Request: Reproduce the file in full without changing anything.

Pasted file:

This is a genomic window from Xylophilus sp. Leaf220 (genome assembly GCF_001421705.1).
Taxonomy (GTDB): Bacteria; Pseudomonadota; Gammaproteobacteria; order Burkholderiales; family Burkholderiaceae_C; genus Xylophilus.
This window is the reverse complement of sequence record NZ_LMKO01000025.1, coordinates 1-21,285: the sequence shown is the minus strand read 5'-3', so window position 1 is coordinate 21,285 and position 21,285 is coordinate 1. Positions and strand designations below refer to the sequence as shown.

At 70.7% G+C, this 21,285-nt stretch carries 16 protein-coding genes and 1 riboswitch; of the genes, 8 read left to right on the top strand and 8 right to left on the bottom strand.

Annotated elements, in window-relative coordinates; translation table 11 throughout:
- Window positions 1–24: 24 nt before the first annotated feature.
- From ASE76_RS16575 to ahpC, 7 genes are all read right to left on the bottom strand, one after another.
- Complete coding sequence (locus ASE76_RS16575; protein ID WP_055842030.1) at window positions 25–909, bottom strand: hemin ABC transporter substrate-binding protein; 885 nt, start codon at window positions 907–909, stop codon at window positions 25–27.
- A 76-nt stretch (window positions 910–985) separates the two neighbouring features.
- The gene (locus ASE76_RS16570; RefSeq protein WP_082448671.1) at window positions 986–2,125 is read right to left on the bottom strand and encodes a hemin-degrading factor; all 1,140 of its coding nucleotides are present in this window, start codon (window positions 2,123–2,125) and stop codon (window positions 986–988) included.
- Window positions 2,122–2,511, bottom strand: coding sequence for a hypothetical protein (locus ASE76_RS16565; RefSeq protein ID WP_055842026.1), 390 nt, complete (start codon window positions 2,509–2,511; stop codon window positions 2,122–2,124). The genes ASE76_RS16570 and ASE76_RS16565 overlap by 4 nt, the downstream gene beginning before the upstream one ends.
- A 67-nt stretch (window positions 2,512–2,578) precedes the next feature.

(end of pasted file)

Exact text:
This is a genomic window from Xylophilus sp. Leaf220 (genome assembly GCF_001421705.1).
Taxonomy (GTDB): Bacteria; Pseudomonadota; Gammaproteobacteria; order Burkholderiales; family Burkholderiaceae_C; genus Xylophilus.
This window is the reverse complement of sequence record NZ_LMKO01000025.1, coordinates 1-21,285: the sequence shown is the minus strand read 5'-3', so window position 1 is coordinate 21,285 and position 21,285 is coordinate 1. Positions and strand designations below refer to the sequence as shown.

At 70.7% G+C, this 21,285-nt stretch carries 16 protein-coding genes and 1 riboswitch; of the genes, 8 read left to right on the top strand and 8 right to left on the bottom strand.

Annotated elements, in window-relative coordinates; translation table 11 throughout:
- Window positions 1–24: 24 nt before the first annotated feature.
- From ASE76_RS16575 to ahpC, 7 genes are all read right to left on the bottom strand, one after another.
- Complete coding sequence (locus ASE76_RS16575; protein ID WP_055842030.1) at window positions 25–909, bottom strand: hemin ABC transporter substrate-binding protein; 885 nt, start codon at window positions 907–909, stop codon at window positions 25–27.
- A 76-nt stretch (window positions 910–985) separates the two neighbouring features.
- The gene (locus ASE76_RS16570; RefSeq protein WP_082448671.1) at window positions 986–2,125 is read right to left on the bottom strand and encodes a hemin-degrading factor; all 1,140 of its coding nucleotides are present in this window, start codon (window positions 2,123–2,125) and stop codon (window positions 986–988) included.
- Window positions 2,122–2,511, bottom strand: coding sequence for a hypothetical protein (locus ASE76_RS16565; RefSeq protein ID WP_055842026.1), 390 nt, complete (start codon window positions 2,509–2,511; stop codon window positions 2,122–2,124). The genes ASE76_RS16570 and ASE76_RS16565 overlap by 4 nt, the downstream gene beginning before the upstream one ends.
- A 67-nt stretch (window positions 2,512–2,578) precedes the next feature.